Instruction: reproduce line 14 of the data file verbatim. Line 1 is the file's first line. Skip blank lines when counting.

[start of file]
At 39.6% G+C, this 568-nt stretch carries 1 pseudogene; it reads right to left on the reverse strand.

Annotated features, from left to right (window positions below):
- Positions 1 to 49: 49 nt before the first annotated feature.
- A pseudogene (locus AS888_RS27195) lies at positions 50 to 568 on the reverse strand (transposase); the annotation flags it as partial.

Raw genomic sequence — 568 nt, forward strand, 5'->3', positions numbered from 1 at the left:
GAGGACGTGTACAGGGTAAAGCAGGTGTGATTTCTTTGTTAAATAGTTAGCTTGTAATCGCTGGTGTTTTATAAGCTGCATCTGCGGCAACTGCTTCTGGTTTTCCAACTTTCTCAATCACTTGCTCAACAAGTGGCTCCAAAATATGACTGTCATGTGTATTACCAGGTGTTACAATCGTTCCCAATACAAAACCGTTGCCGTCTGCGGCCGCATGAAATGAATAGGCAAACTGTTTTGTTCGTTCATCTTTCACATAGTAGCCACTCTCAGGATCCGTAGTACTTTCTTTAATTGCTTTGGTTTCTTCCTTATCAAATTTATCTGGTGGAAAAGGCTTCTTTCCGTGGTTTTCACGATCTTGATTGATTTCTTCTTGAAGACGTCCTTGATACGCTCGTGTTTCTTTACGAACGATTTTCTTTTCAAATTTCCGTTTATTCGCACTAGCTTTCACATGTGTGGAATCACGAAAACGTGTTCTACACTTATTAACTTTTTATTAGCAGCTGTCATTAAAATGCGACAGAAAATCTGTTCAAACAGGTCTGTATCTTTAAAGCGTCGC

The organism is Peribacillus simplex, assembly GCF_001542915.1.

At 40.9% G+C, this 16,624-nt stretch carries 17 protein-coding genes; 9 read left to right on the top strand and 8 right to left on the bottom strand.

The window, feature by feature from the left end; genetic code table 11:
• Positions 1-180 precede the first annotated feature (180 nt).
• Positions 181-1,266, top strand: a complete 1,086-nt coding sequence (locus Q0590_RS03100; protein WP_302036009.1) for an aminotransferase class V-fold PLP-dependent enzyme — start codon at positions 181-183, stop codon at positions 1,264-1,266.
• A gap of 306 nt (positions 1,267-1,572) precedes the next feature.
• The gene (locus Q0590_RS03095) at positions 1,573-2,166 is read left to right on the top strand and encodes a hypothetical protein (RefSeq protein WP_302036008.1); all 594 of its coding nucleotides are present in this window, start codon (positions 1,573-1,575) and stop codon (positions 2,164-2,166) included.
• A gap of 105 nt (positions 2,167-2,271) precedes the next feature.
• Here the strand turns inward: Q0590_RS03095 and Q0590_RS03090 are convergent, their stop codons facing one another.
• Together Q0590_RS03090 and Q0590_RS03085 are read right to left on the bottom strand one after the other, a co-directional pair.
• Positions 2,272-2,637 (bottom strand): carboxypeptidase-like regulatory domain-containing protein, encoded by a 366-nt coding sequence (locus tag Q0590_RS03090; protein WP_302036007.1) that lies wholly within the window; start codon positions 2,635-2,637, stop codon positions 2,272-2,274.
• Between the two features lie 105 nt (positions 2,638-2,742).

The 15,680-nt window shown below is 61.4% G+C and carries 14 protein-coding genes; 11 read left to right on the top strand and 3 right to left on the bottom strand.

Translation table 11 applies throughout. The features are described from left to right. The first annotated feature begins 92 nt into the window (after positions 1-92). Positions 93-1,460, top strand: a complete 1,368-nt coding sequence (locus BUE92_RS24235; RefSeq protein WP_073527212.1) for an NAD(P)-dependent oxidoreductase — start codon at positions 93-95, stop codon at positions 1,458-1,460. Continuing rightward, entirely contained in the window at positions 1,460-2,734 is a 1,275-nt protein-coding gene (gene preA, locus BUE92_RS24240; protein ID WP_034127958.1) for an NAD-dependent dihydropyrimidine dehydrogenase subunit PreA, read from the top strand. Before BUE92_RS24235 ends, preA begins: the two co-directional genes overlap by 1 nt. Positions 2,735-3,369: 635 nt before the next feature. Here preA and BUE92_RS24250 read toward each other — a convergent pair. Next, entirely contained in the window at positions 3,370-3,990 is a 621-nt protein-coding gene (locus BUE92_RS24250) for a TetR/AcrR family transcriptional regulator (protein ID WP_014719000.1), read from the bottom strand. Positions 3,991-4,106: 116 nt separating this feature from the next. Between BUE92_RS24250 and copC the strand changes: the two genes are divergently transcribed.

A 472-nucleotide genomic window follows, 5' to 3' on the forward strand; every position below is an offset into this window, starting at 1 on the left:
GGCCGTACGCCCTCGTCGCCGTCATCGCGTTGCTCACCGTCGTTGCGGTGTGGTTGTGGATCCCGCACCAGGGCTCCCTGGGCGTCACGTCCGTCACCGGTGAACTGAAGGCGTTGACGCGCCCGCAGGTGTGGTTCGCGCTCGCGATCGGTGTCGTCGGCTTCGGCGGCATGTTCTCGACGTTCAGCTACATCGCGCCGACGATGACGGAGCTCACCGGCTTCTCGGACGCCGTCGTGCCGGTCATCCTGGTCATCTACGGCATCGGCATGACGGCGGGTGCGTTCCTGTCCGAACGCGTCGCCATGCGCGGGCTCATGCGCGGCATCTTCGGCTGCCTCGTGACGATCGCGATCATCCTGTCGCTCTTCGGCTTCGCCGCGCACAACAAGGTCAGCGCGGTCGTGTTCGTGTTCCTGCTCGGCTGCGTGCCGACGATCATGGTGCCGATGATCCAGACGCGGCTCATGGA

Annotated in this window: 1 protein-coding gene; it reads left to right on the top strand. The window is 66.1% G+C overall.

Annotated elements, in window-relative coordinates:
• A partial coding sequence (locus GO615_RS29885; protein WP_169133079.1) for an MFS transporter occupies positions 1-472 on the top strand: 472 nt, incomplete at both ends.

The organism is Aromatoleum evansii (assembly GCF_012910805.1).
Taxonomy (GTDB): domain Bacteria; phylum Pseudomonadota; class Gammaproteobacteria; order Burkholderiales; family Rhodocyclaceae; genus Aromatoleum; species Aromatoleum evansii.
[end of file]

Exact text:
• A gap of 105 nt (positions 2,167-2,271) precedes the next feature.